Thunderbird leaves Silverdale satisfied

Shane Ahrens of Roy, Wash. holds on last Friday evening as Hit Man tries to leave the chutes the wrong way during the Thunderbird Benefit Rodeo at the Fairgrounds. - photo by Jesse Beals
Shane Ahrens of Roy, Wash. holds on last Friday evening as Hit Man tries to leave the chutes the wrong way during the Thunderbird Benefit Rodeo at the Fairgrounds.
— image credit: photo by Jesse Beals

About five minutes before his run in the bull riding event, Shane Ahrens got a little extra to think about.

Twice his bull, Hitman, tried to jump out of his holding stall, one time nicking the flagging official with one of his gigantic hooves. And this was while Ahrens was mounted.

“That just gets me going,” the cowboy from Roy, Wash., said. “It gets my adrenaline going.”

Although Ahrens didn’t get his ride in the stall counted, he was still able to ride Hitman to a score of 76, good enough for third place overall.

The first Northwest Professional Rodeo Association sanctioned rodeo at the Kitsap Fairgrounds, the Thunderbird Benefit Rodeo, which took place last Friday and Saturday, served many purposes aside from the entertainment it provided. The rodeo was a benefit for the Kitsap County Boys and Girls Club and Corey’s Day on the Farm.

Event organizers and announcers Don Frazier and Colen Corey both said that was a nice added bonus to hosting Kitsap’s first pro rodeo.

“This is going to be successful enough to give some money away,” Corey said. “I’m just happy to give something back to those worthy causes.”

“Especially since it’s for the kids,” Frazier added. “That’s what we’re interested in the whole time.”

The rodeo itself proved to be full of intensity, with just two bull riders completing their runs on opening night, Ahrens and Clint Johnson, who took the day one high score with a ride of 80.

Locally, brothers Gary Bruhn Jr. and Shad Bruhn of Port Orchard competed in the team roping competition, while Gary also rode saddle bronc. Silverdale’s Lylan Corey competed in the breakaway roping competition, as did another Port Orchard resident, Randi Tostenrude. Poulsbo was represented by Dawn Oien and Stephanie Ryan in the barrel racing event, which Seabeck’s Debbie Wells also rode in.

Some of the NPRA’s to riders competed in the rodeo, including Mason Stafford, the top bareback rider on the circuit as of the June 14 standings.

“It was really important for the rodeo to have that kind of talent,” Corey said. “And a lot of these kids Colen and I have worked with for a long time.”

In bareback riding, Daniel Elsitty came out on top with a score of 73, edging Kent’s John Schultz, who scored 70. Elsitty won $454.58 in the event. Lynn Bremner took barrel racing in a time of just 17.04 seconds to earn $546.25. In breakaway roping, it was Kennewick’s Jennifer Casey, who logged a low time of 2.5 seconds. She won $619.88 for her efforts.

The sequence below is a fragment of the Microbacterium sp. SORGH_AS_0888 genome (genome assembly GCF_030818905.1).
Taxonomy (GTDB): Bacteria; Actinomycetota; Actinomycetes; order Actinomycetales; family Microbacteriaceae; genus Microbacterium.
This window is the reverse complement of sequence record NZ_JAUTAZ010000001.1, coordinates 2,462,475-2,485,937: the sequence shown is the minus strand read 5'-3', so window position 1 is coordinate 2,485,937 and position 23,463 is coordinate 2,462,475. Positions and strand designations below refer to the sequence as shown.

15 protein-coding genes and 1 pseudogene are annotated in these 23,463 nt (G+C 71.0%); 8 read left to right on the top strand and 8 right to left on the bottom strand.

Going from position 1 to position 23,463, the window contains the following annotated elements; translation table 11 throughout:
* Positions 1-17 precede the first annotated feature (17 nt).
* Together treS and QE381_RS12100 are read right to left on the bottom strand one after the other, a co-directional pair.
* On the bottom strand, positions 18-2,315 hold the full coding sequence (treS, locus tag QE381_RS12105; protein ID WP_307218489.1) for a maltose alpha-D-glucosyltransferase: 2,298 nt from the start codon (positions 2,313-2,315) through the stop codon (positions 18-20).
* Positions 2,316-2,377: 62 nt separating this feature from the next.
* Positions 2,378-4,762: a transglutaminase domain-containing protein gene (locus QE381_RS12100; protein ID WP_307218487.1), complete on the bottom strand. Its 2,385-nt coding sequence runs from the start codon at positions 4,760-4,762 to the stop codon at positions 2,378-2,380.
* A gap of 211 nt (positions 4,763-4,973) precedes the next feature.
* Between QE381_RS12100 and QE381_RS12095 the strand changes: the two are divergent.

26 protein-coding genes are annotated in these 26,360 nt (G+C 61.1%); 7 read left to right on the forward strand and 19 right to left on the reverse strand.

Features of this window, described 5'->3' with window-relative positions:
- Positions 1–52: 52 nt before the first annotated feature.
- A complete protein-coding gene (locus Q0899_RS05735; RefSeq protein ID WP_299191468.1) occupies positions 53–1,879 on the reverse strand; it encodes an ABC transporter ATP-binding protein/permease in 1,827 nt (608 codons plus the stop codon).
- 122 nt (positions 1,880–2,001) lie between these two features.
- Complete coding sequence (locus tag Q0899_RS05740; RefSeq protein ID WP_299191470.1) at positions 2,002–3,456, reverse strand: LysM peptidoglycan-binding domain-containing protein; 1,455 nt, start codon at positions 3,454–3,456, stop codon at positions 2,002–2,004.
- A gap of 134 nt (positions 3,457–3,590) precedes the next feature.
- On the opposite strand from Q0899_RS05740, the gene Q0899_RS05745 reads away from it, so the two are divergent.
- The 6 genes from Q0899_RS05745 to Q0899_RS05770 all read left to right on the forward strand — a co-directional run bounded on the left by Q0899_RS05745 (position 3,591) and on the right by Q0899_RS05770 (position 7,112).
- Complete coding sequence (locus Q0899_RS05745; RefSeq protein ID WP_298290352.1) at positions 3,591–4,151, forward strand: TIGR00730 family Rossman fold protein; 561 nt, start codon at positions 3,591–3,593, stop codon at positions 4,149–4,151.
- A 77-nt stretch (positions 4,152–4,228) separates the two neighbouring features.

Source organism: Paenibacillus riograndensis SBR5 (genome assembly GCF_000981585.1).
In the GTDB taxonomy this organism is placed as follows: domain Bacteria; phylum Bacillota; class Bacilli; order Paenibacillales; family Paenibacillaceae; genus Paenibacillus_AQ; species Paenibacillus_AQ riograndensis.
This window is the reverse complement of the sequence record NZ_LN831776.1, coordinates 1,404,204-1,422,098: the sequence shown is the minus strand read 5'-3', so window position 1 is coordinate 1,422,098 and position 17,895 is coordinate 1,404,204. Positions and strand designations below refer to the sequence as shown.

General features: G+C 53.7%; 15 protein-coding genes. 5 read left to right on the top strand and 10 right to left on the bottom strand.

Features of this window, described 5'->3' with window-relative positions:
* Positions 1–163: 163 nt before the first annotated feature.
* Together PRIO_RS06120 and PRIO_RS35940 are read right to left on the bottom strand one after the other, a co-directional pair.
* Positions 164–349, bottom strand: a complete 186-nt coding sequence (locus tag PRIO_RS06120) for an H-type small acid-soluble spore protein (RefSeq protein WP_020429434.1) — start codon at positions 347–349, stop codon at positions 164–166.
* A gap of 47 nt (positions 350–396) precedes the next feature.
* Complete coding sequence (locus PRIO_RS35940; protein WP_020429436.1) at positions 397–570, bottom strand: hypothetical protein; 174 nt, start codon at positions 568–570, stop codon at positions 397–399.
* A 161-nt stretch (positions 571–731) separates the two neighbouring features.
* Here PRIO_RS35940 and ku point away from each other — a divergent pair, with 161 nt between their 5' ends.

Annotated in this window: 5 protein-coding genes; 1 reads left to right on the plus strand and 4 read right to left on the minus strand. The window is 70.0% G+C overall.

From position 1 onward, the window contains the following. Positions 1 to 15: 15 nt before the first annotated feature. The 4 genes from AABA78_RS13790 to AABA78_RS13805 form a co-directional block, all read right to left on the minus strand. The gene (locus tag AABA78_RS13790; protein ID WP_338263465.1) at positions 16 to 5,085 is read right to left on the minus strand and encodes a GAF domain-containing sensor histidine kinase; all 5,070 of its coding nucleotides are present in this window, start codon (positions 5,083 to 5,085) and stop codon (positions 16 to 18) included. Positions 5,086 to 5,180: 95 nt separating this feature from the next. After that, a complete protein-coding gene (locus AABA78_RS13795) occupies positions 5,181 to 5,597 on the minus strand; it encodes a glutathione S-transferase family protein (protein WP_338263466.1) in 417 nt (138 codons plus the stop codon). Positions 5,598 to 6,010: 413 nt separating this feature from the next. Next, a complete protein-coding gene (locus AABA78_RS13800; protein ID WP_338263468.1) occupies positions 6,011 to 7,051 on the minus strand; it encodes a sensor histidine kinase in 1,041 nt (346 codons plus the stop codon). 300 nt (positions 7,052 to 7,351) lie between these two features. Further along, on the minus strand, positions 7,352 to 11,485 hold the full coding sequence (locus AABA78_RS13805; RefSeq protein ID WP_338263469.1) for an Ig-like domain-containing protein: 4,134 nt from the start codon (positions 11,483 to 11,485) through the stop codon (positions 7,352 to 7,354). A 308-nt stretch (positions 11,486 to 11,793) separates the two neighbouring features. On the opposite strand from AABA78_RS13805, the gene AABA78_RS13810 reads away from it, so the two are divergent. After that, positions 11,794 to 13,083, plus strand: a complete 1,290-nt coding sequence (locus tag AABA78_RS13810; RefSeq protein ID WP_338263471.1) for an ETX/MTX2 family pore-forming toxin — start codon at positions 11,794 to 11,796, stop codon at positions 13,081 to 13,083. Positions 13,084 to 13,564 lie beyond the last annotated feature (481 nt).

Dan Morse claimed the bull riding crown, and $806.10 prize, with a ride of 87. Just seven riders were able to hang on long enough to qualify. Tony Green won calf roping with a time of 9.18 seconds, netting a $537.23 purse. Robert Shannon, of Ellensburg, dwarfed the competition in saddle bronc riding, scoring a 79. Runner-up Levi Bunch scored just 46. Enumclaw’s John Hall won the steer wrestling competition in 6 .03 seconds, while Chad McDaniel and John Hagler teamed up for the team roping title.

Port Orchard’s Hanna Hathaway, 17, was the first Queen of the Thunderbird Rodeo. She was just excited to be a part of it.

“It’s just awesome,” Hathaway said. “It can’t get any better than this. I’m drawn in by the rodeo just by itself. So to do something (for the charities) is just rewarding.”

She also said she was excited to be involved in Kitsap’s first pro rodeo.

“Plus it was the first one ever, so that’s even better,” Hathaway said. “I’ll always be remembered as the first one. So I’m having a blast out here.”

While the crowd was not as large as expected Friday night, the event was packed Saturday.

“The people that came out here saw themselves a darn good rodeo,” Frazier said.

Ahrens said it was nice to ride for a cause.

“It’s part of the circuit too, but I’ve known these guys growing up,” Ahrens said. “I went to the first Corey’s Day at the Farm. So it is nice.”

Corey said he was happy to watch his niece compete, even though she just missed the cut when her rope slipped off the calf’s ear.

“That was wonderful,” Corey said. “She’s such a talent. I watch her rope all the time.”

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